Hydrocodone abuse increases the chance that someone will experience adverse side effects. Severe side effects include hallucinations, difficulty breathing, and changes in heart rate.
Other side effects of hydrocodone abuse may be:
- dry mouth
- stomach or back pain
- painful urination
- swelling of face, throat, legs, or feet
- chest pain
- decreased sex drive
A person may develop a tolerance to hydrocodone even with prescribed use. As tolerance grows, the body does not respond as well to the same dosage of hydrocodone that worked before.
As a result, some people increase the dosage or frequency that they take the drug. This can cause the body to rely too much on hydrocodone and become physically dependent on it (need the drug to function). Physical dependence and addiction often go hand-in-hand.
Signs Of Hydrocodone Addiction
Addiction is a disease that changes brain structure so that the mind craves the drug. Hydrocodone becomes a priority, often coming before essentials like hygiene, nutrition, and overall health.
A person suffering from hydrocodone addiction has little control over their drug use. They may spend all of their time and money seeking the drug or under its influence. They may try to cut back or stop taking it, but they are unlikely to be successful on their own.
Other signs of hydrocodone addiction include:
- secretive behavior
- a state of sedation
- high tolerance for hydrocodone
- taking more than the doctor recommends
- depending on the drug to get through the day
- stealing money to buy hydrocodone
- job loss or poor work performance
- difficulty maintaining relationships
- less interest in social activities or things they used to enjoy
- paraphernalia (straws for snorting or syringes)
- hydrocodone withdrawal symptoms
People who abuse hydrocodone have to get more of the drug from a source other than their primary care physician. They might visit multiple doctors to obtain more than one prescription, though this is increasingly difficult due to prescription drug monitoring programs.
Some people turn to heroin as a cheaper and more available opioid. They may also get hydrocodone from a friend, on the street, or online without a prescription.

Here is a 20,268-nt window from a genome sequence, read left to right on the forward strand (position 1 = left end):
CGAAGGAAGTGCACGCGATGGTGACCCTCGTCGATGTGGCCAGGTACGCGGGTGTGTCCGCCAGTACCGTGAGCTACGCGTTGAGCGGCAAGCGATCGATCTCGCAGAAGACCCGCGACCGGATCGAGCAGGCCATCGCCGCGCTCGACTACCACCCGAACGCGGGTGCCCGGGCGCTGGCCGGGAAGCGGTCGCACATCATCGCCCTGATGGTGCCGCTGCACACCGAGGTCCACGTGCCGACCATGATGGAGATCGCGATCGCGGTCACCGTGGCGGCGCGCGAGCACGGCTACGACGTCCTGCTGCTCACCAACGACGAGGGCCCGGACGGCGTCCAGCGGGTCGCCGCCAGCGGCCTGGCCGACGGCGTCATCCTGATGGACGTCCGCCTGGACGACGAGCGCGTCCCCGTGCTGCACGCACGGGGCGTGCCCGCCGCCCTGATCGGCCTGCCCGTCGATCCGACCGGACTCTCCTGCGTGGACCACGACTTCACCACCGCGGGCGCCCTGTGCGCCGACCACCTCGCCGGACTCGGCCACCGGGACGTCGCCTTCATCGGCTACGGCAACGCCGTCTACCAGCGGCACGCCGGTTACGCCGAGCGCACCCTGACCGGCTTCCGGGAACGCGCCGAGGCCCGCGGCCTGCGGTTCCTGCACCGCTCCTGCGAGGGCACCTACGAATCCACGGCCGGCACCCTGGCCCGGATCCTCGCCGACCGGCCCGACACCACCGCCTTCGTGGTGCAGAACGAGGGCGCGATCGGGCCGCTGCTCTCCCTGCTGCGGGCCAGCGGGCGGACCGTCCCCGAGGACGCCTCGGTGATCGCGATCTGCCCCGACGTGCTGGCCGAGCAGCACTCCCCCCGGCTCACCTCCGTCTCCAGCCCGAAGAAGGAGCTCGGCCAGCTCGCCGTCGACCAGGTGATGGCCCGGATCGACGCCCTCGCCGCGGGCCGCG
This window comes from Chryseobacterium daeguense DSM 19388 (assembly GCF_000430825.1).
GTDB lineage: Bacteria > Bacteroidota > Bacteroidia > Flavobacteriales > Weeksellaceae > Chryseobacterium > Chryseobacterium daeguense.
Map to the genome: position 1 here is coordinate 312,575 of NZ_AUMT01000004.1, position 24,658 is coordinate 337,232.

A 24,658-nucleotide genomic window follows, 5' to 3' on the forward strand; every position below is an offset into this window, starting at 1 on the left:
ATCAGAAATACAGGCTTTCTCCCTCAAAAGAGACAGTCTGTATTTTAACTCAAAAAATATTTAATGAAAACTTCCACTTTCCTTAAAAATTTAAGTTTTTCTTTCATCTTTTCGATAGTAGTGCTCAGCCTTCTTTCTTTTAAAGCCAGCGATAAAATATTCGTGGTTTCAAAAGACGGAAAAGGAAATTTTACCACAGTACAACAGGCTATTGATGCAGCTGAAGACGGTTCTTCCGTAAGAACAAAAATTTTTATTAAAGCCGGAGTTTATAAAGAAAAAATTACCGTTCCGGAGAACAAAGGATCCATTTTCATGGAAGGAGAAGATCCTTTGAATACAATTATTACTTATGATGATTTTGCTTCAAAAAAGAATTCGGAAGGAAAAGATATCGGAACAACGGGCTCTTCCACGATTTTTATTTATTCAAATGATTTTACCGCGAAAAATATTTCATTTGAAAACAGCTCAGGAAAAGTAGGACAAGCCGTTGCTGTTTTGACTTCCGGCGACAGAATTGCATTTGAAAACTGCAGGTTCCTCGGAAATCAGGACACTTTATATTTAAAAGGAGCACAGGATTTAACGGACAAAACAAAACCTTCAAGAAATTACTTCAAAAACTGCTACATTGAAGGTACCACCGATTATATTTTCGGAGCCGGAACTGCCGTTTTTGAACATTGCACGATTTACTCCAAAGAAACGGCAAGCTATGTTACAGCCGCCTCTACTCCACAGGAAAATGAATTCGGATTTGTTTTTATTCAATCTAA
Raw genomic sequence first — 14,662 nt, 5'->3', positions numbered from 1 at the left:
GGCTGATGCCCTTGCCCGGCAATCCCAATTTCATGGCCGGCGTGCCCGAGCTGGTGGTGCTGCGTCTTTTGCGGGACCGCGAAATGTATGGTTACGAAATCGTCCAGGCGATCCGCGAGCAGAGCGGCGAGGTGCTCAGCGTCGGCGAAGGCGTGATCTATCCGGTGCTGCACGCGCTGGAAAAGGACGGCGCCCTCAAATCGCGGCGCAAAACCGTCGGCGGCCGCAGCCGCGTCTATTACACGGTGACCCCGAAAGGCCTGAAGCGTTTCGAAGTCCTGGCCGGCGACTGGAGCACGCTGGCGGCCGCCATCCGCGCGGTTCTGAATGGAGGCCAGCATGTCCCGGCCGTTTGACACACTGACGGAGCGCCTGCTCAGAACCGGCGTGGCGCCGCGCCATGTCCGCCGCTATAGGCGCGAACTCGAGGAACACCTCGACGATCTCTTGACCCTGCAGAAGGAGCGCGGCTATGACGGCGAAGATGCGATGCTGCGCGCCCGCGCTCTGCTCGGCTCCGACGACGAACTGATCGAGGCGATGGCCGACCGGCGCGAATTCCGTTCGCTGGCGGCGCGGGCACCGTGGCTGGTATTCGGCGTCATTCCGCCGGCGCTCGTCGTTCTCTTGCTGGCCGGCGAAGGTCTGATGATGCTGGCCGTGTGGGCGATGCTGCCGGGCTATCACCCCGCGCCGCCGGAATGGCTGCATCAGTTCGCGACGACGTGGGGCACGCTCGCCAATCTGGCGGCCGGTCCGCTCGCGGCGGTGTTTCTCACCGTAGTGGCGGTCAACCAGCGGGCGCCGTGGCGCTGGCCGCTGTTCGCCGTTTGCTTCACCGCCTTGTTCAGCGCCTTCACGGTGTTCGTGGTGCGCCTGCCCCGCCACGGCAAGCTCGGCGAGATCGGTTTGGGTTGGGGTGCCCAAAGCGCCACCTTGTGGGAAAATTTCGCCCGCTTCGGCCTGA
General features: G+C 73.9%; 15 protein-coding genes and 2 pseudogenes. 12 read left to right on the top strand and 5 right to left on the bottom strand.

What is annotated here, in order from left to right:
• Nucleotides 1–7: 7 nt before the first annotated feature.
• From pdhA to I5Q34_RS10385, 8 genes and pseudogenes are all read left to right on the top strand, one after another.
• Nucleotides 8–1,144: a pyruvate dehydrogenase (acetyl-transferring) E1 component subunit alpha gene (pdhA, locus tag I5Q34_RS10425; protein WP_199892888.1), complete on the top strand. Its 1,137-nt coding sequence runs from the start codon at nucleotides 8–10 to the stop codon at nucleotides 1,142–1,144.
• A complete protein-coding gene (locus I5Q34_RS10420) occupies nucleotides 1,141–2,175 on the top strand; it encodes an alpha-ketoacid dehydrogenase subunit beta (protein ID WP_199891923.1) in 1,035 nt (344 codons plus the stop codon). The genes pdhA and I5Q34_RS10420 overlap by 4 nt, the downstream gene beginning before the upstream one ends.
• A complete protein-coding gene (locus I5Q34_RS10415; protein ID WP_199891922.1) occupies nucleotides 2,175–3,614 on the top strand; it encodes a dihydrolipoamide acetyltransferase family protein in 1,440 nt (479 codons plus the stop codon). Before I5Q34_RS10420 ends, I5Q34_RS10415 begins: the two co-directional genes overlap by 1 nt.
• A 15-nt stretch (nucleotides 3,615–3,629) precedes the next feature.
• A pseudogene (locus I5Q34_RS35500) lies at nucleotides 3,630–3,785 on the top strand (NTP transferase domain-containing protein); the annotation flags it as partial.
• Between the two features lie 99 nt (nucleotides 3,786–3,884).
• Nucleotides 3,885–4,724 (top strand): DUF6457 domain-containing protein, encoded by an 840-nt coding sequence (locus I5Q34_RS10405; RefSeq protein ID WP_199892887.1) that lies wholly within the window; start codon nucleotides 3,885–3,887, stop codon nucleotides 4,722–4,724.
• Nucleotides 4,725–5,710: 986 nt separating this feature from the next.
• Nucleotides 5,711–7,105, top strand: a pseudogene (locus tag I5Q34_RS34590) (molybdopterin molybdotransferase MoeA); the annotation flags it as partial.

Hydrocodone Withdrawal Symptoms
If someone is physically dependent on hydrocodone and they stop taking it or reduce their intake, they are likely to have withdrawal symptoms. The body needs time to adjust to being without the drug, so it reacts adversely when hydrocodone is not present.
Symptoms of hydrocodone withdrawal may be:
- sweating or chills
- muscle, back, or joint pain
- loss of appetite
- stomach cramps
- nausea and vomiting
- anxiety or irritability
Withdrawing from hydrocodone can also cause someone’s breathing and heart rate to speed up. Because hydrocodone withdrawal is dangerous and unpleasant, many people continue taking the drug to avoid these symptoms.
Medical Detox For Hydrocodone Addiction
Hydrocodone withdrawal can be dangerous. It is not safe for someone to detox alone. A medically supervised detox program provides constant monitoring and support through this difficult process.
Medical detox offers an inpatient environment in which the individual is kept stabilized as they go through hydrocodone withdrawal. This may require tapering off the drug and administering other medications that reduce withdrawal symptoms.
Hydrocodone Addiction Treatment Options
At Vertava Health of Massachusetts, we offer a variety of evidence-based methods for hydrocodone addiction treatment.
The goal is to help people undo the negative effects that addiction has on their life and prepare them to resist relapse. Our holistic approach involves exercise, healthy eating, stress management, and behavioral therapy.
Care for opioid addiction may also include medication-assisted treatment. This combines therapy and counseling with a medication such as buprenorphine (Suboxone) that reduces cravings so a person can focus on healing.
Each person at Vertava Health of Massachusetts receives a treatment plan created just for them. They work closely with a therapist to resolve thinking and behavior issues that lead to substance abuse.
There is no one thing that causes addiction, so there is no single cure. Each person has a different journey to recovery, and we are here to help you find your way.
- Science Daily — Street ‘Norco’ looks like the real thing but it really, really isn’t
- Mayo Clinic — Hydrocodone
- UC Davies School of Medicine — Implications of sensorineural hearing loss with hydrocodone/acetaminophen abuse
- U.S. National Library of Medicine: PubChem — Hydrocodone